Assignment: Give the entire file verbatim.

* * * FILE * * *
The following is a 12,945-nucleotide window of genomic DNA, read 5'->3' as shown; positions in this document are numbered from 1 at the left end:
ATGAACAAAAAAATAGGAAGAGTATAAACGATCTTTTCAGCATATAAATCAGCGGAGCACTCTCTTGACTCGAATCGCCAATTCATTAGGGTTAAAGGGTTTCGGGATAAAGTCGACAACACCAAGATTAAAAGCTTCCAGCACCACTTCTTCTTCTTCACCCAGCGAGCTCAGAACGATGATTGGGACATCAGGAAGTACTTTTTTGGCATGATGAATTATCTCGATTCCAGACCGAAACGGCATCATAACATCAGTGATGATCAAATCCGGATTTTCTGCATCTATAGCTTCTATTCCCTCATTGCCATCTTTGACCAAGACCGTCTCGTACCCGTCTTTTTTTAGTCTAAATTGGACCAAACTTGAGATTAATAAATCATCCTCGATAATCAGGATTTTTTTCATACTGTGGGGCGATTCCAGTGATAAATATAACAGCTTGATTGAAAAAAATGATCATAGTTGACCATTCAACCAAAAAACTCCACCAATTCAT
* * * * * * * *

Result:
The following is a 12,945-nucleotide window of genomic DNA, read 5'->3' as shown; positions in this document are numbered from 1 at the left end:
ATGAACAAAAAAATAGGAAGAGTATAAACGATCTTTTCAGCATATAAATCAGCGGAGCACTCTCTTGACTCGAATCGCCAATTCATTAGGGTTAAAGGGTTTCGGGATAAAGTCGACAACACCAAGATTAAAAGCTTCCAGCACCACTTCTTCTTCTTCACCCAGCGAGCTCAGAACGATGATTGGGACATCAGGAAGTACTTTTTTGGCATGATGAATTATCTCGATTCCAGACCGAAACGGCATCATAACATCAGTGATGATCAAATCCGGATTTTCTGCATCTATAGCTTCTATTCCCTCATTGCCATCTTTGACCAAGACCGTCTCGTACCCGTCTTTTTTTAGTCTAAATTGGACCAAACTTGAGATTAATAAATCATCCTCGATAATCAGGATTTTTTTCATACTGTGGGGCGATTCCAGTGATAAATATAACAGCTTGATTGAAAAAAATGATCATAGTTGACCATTCAACCAAAAAACTCCACCAATTCAT